However, since the second half of the twentieth century, due to the discovery of fossil fuels in the Muslim world, the environment has been neglected and consequently suffered. For example, in Central Asian Muslim countries, environmental protection and conservation is not a priority as they are preoccupied with developing oil and gas deposits. What’s more, the threat of deforestation in Indonesia is ever-present, while Malaysian forests are being put under increasing pressure. The destruction of the Aral Sea is a major issue for most environmentalists [78].

3.1.4 Gardens

Gardens in Muslim civilization were intended for rest, reflection, and contemplation. A major focus of these gardens was to provide a sensory experience, which was accomplished through water and aromatic plants.

The Prophet enjoined water conservation, avoiding the wasteful consumption of resources, proper land use, stewardship of trees (the word is mentioned more than two dozen times in the Qur’an), and compassion for animals and birds; he even designated a special forested park near one of the holy cities of Makkah and Madinah [79].

Several hadiths of the Prophet support green practices:

  • “Even if the Resurrection were established upon one of you while he has in his hand a sapling, let him plant it.” (Musnad Ahmad)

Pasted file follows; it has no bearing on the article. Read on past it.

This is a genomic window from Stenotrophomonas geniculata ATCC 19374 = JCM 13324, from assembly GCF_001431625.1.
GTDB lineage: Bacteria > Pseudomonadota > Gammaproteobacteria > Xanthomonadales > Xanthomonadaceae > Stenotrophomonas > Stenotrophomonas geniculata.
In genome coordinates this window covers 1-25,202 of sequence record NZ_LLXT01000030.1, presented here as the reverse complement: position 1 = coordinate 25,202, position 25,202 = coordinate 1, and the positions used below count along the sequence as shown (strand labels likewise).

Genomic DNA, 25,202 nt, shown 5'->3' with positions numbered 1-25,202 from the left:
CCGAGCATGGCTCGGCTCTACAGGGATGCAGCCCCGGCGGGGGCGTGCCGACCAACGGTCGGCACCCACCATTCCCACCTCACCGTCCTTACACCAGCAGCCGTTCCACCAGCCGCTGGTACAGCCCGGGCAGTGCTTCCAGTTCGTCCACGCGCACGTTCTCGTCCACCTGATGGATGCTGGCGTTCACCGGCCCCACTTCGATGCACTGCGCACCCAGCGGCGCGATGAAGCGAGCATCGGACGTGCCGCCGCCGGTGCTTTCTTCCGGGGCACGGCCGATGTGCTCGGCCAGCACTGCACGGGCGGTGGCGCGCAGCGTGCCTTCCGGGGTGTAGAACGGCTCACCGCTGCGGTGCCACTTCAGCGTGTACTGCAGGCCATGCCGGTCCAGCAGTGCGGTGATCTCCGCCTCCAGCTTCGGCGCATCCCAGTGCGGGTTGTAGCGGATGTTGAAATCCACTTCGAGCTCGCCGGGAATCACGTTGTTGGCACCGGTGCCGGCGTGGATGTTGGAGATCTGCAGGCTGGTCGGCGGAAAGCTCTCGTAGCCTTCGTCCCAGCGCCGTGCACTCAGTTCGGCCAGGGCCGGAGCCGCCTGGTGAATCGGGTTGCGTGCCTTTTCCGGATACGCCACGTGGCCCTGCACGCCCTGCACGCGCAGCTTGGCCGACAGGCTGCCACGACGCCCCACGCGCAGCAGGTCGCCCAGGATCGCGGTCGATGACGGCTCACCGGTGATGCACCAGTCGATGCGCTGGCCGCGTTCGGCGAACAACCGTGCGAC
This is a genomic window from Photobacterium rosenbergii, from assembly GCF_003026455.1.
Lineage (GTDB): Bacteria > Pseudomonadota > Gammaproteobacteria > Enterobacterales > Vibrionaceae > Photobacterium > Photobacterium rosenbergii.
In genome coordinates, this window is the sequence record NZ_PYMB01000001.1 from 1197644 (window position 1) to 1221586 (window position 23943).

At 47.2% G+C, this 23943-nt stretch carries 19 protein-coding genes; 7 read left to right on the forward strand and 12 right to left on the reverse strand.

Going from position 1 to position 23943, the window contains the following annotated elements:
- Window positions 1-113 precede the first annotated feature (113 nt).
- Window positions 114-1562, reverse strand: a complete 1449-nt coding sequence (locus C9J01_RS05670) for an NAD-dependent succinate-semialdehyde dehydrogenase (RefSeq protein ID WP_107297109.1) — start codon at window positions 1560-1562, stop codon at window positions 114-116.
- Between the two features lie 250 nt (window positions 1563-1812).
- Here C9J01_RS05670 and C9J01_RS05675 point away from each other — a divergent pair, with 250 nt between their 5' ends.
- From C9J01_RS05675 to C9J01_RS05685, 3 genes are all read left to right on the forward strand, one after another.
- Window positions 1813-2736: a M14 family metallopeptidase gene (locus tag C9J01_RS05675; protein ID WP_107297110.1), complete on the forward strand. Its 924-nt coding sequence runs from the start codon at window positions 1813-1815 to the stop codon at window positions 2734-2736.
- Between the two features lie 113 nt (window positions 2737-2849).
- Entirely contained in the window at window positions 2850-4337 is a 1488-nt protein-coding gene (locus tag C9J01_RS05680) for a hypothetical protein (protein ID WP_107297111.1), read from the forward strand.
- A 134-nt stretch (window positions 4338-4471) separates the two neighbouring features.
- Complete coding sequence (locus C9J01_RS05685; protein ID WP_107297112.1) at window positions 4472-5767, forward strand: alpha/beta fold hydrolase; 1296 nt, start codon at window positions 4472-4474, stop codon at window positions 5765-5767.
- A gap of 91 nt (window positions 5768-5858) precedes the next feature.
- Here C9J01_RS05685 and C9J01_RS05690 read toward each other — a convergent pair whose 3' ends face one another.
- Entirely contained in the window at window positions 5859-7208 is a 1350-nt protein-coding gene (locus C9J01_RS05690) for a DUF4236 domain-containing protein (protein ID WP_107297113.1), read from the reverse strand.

• “The world is beautiful and verdant, and verily God, be He exalted, has made you His stewards in it, and He sees how you acquit yourselves.” (Muslim)
  • “If a Muslim plants a tree or sows seeds, and then a bird, or a person or an animal eats from it, it is regarded as a charitable gift (sadaqah) for him.” (Bukhari)
  • “Whoever plants a tree and diligently looks after it until it matures and bears fruit is rewarded.” (Musnad)

In early Muslim civilization, the Baghdad of the Abbasids boasted several gardens influenced by the Persian pattern (gardens irrigated by canals which drew irrigation and fountain water from the river). The Umayyad Caliph Hisham I built the Al-Ruṣāfa garden in the city of Rusafa, north of Syria. The Umayyad rulers of Andalusia continued Roman and local Spanish traditions to develop exquisite gardens, some of which have survived until the twenty-first century, such as the Alhambra in Andalusia. Several extensive gardens were constructed during the Mughal period and have survived in Afghanistan, India, and Pakistan [80]. In Kashmir, the Nishat Gardens (1633) remain as an example of Mughal gardens.

The terraced gardens of Madinat al-Zahra in Andalusia, built in the 10th century under Abd ar-Rahman III, are the earliest well-documented examples of asymmetrically divided and enclosed gardens in Andalusia. It is also amongst the earliest examples in Muslim civilization [81,82].